Tick….tock….tick….tock…. the sound drills down into my brain and quickens my breathing.
Tick….tock….tick….tock…. I try to block out the noise and focus but the harsh, unforgiving, mental metronome is winning.
I screw my eyes shut, ball my fists, and let rip a low, guttural growl which makes my hair vibrate. Bearded Moon circles like a hunter stalking its quarry, ready to draw me in to a gravity defying embrace; catching me as I uncurl from the tense contortion into which both mind and body are now interlocked.
You see, with my anxiety disorder, time is not just a concept or even a physical thing, it is a despotic master. Omnipresent thanks to a heady mix of ubiquitous technology and woeful sleep, I always know what the time is and I always obey. I want to know. I need to know. What the time is. All. The. Time.
And for some things that’s great; nobody wants an egg that has been on the hob for an hour – that baby will bounce! Likewise, making sure our son goes to bed at an hour that won’t make us look like we are taking parenting tips from Mr. and Mrs. Wormwood is definitely preferable to him descending into something that not even Golding’s boys in Lord of the Flies would have condoned.
Moreover, Alexa has now brought time consciousness and scheduling into a whole new level of ready-meal level convenience to my life. No longer do I have to hunt out a digital or analogue timepiece to ensure that I am ending a task or beginning a new one on the precise arrival of a fresh, new minute; her reminders and alarms, synchronising and weaving together in a seductive dance of beeps, bells, and sirens. And no longer do I need to make lists of tasks on scraps of paper which are so heavily edited on an quarter-hourly basis that Spiderman would be forgiven for thinking I have just designed him the mother of all web upgrades. The measurement of intervals between my activities is now governed by Bezos’s matriarch.
Although, who am I really kidding? Even with her digital assist, even now with just one turn of my head, I can (and always ensure that I do) still see at least three phones, two laptops, a tablet, a Fitbit, and a wall clock all blinking their co-ordinated, illuminated displays. But my fail safes are not entirely illogical; what if she goes offline? What if she refuses to answer or alert me because she has had a better offer in the virtual world? Anxiety may be a cruel overlord but, with Plan B through Z locked in, at least I’ll know precisely when Alexa deserted me to the eternal wasteland of relativity.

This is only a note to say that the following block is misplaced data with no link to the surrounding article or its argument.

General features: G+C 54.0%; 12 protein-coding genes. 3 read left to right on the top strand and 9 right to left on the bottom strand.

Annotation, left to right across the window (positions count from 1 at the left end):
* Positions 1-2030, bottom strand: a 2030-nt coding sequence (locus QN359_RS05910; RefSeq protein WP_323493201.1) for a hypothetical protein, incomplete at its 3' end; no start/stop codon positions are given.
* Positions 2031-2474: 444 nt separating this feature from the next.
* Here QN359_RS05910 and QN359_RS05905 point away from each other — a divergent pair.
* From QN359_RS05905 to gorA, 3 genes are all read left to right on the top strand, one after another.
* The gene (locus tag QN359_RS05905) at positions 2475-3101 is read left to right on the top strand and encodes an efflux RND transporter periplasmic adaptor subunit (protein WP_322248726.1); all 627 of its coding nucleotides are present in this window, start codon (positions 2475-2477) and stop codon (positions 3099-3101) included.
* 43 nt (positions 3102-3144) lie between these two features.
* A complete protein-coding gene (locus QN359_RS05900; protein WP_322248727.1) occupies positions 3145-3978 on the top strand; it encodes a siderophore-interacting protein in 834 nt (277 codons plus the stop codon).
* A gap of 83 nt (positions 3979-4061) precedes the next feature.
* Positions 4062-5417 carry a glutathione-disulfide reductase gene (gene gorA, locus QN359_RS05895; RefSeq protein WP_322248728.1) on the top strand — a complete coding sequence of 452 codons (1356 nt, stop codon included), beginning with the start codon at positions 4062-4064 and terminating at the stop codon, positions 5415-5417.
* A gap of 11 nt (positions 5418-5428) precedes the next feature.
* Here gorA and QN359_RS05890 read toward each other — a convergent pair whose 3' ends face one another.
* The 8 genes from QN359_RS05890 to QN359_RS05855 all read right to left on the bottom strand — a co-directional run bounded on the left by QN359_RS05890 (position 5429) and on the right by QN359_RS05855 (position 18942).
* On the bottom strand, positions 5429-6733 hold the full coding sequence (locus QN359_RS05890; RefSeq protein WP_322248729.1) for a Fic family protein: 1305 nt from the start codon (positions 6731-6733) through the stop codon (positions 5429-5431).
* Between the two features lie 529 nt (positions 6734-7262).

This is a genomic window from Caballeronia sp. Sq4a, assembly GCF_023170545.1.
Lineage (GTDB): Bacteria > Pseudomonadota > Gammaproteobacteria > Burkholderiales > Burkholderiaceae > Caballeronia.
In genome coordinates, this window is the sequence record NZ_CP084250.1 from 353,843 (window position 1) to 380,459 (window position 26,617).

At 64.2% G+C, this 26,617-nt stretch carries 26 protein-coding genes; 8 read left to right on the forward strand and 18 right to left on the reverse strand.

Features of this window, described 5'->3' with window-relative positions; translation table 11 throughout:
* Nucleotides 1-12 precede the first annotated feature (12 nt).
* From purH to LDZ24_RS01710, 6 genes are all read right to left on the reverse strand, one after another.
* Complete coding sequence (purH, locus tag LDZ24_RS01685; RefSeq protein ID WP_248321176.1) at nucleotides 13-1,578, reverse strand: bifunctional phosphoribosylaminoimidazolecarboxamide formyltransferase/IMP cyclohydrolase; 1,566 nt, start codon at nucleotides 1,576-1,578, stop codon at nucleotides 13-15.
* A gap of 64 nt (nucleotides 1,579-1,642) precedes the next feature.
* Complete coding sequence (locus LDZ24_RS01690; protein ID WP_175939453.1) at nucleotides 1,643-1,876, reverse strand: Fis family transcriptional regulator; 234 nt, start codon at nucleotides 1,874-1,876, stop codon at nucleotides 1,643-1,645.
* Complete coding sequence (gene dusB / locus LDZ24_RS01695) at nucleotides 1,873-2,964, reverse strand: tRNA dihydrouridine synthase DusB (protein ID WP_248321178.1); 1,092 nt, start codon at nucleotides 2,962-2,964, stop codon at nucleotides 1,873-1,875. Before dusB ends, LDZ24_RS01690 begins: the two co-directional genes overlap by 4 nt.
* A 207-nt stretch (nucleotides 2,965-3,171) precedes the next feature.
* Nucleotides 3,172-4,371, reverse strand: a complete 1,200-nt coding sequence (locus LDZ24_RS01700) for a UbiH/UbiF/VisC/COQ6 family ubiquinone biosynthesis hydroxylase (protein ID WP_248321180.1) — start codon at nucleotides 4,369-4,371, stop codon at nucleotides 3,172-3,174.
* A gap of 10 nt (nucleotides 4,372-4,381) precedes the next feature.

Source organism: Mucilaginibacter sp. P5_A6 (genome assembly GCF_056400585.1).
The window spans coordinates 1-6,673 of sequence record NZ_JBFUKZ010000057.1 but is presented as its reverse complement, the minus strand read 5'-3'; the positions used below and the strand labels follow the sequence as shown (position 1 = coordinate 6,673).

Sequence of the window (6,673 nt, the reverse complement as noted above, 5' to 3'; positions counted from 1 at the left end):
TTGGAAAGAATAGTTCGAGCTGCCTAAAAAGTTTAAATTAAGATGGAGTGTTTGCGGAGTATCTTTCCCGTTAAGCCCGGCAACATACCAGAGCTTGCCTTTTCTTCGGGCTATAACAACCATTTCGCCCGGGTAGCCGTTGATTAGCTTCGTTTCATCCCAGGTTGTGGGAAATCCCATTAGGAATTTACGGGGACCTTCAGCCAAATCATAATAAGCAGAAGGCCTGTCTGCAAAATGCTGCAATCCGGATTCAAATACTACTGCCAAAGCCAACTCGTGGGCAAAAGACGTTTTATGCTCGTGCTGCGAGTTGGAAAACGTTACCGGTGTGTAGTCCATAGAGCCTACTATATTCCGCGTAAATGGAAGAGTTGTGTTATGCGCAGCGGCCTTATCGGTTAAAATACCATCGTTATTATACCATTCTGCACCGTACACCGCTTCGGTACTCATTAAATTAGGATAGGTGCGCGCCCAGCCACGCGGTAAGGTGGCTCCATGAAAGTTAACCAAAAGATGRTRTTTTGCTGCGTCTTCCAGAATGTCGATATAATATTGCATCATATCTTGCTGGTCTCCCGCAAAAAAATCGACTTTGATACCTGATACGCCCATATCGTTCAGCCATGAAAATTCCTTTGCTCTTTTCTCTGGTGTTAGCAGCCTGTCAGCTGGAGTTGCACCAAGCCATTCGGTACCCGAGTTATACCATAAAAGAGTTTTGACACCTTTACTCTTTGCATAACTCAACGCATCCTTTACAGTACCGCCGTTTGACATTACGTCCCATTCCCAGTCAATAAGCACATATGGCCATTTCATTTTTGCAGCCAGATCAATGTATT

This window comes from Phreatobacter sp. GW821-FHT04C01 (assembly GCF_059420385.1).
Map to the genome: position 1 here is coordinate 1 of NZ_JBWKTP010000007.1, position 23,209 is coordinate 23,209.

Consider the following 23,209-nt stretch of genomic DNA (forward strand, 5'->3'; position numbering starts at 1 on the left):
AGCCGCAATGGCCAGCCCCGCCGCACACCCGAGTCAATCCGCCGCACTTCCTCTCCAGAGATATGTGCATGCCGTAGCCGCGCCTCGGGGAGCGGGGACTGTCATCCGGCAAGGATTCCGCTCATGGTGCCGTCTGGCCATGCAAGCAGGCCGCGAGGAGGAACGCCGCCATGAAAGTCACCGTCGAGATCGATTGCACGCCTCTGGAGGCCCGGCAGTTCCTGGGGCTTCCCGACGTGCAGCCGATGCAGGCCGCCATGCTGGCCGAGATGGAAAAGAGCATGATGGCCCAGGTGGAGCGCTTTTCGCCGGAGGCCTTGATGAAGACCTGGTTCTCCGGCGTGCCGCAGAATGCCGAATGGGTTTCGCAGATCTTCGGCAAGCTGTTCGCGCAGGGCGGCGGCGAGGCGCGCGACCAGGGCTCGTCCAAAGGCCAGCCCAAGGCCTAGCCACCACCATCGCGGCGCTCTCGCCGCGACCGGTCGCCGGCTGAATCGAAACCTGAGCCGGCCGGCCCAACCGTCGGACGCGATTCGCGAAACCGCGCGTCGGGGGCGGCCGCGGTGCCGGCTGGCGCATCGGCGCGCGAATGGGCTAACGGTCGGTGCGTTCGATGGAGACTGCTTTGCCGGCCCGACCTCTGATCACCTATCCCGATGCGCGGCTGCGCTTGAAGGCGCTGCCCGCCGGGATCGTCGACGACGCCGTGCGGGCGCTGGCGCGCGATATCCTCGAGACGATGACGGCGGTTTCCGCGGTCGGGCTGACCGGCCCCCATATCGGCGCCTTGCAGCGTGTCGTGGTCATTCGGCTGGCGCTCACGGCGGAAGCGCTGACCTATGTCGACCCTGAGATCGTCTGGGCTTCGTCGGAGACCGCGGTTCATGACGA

Trust issues aside, now, I can simply ask Alexa and (when she chooses to listen to my Orvil worthy pitch) her dulcet tool enabled tones calmly remind me of the hour, minute, and second just passed; activating my internal panic station sequence that initiates knowing just how much there is left to do in so little time. Mocked mercilessly and silently by my own virtual PA.
On a professional level, I also swim in a sea of deadlines everywhere. In some cases, the dates have passed before they have even been set; “I need it done yesterday” is my corporate normal. I wake up at 5am to get ahead of the onslaught but that just means an extra four and a half hours where more cases can be assigned and more timetables moved up depending on clients’ whims and desires. Not waving but drowning, as Stevie Smith would say.
Perhaps ironic, or maybe just as well then, that my anxiety disorder and personality type pre-dispose me to a career choice which feeds off and fuels the fire inside like a sealed central heating system; pressure rising and absorbing, never venting, never escaping. Warms my eyeballs if not my heart.
Since Lockdown began in 2020, with restrictions endlessly changing, my focus on time has never been more laser pointed. Briefings happening, headlines publishing, vaccine approval dates coming and going; R ratings rising and falling; the need-to-know-now is never off.
As somebody who just about holds it together using a combination of sticky-tape routines and super-glue strength organisation, the disruptions to timings has been